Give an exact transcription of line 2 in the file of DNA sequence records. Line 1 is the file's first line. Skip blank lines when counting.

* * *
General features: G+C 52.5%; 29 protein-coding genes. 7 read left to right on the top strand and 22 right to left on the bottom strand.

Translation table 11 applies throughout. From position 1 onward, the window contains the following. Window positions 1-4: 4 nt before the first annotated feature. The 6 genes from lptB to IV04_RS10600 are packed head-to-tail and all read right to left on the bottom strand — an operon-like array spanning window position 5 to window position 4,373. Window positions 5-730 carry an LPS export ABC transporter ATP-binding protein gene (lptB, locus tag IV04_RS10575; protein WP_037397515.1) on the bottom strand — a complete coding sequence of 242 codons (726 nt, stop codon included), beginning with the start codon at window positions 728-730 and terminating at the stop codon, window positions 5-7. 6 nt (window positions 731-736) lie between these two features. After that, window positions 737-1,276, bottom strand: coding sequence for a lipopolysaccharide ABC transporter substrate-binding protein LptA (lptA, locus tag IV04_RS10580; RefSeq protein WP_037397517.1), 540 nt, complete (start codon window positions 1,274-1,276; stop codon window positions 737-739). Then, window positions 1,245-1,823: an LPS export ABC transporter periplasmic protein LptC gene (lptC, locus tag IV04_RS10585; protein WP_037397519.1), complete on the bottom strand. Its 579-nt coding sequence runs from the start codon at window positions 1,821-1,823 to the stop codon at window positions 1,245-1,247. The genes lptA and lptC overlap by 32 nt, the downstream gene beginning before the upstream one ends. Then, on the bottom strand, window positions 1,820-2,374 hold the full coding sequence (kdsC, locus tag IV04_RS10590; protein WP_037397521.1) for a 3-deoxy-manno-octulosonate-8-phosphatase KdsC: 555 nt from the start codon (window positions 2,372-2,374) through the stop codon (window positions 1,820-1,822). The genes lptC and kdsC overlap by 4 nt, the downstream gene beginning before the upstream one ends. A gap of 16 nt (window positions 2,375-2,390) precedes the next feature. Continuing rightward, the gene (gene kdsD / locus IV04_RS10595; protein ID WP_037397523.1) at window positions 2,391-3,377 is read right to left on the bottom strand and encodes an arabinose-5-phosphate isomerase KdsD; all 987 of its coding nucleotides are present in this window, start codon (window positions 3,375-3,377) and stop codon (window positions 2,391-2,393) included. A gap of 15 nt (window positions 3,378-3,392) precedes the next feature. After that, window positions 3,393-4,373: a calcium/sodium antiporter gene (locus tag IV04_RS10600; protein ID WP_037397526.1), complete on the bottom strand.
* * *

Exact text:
Translation table 11 applies throughout. From position 1 onward, the window contains the following. Window positions 1-4: 4 nt before the first annotated feature. The 6 genes from lptB to IV04_RS10600 are packed head-to-tail and all read right to left on the bottom strand — an operon-like array spanning window position 5 to window position 4,373. Window positions 5-730 carry an LPS export ABC transporter ATP-binding protein gene (lptB, locus tag IV04_RS10575; protein WP_037397515.1) on the bottom strand — a complete coding sequence of 242 codons (726 nt, stop codon included), beginning with the start codon at window positions 728-730 and terminating at the stop codon, window positions 5-7. 6 nt (window positions 731-736) lie between these two features. After that, window positions 737-1,276, bottom strand: coding sequence for a lipopolysaccharide ABC transporter substrate-binding protein LptA (lptA, locus tag IV04_RS10580; RefSeq protein WP_037397517.1), 540 nt, complete (start codon window positions 1,274-1,276; stop codon window positions 737-739). Then, window positions 1,245-1,823: an LPS export ABC transporter periplasmic protein LptC gene (lptC, locus tag IV04_RS10585; protein WP_037397519.1), complete on the bottom strand. Its 579-nt coding sequence runs from the start codon at window positions 1,821-1,823 to the stop codon at window positions 1,245-1,247. The genes lptA and lptC overlap by 32 nt, the downstream gene beginning before the upstream one ends. Then, on the bottom strand, window positions 1,820-2,374 hold the full coding sequence (kdsC, locus tag IV04_RS10590; protein WP_037397521.1) for a 3-deoxy-manno-octulosonate-8-phosphatase KdsC: 555 nt from the start codon (window positions 2,372-2,374) through the stop codon (window positions 1,820-1,822). The genes lptC and kdsC overlap by 4 nt, the downstream gene beginning before the upstream one ends. A gap of 16 nt (window positions 2,375-2,390) precedes the next feature. Continuing rightward, the gene (gene kdsD / locus IV04_RS10595; protein ID WP_037397523.1) at window positions 2,391-3,377 is read right to left on the bottom strand and encodes an arabinose-5-phosphate isomerase KdsD; all 987 of its coding nucleotides are present in this window, start codon (window positions 3,375-3,377) and stop codon (window positions 2,391-2,393) included. A gap of 15 nt (window positions 3,378-3,392) precedes the next feature. After that, window positions 3,393-4,373: a calcium/sodium antiporter gene (locus tag IV04_RS10600; protein ID WP_037397526.1), complete on the bottom strand.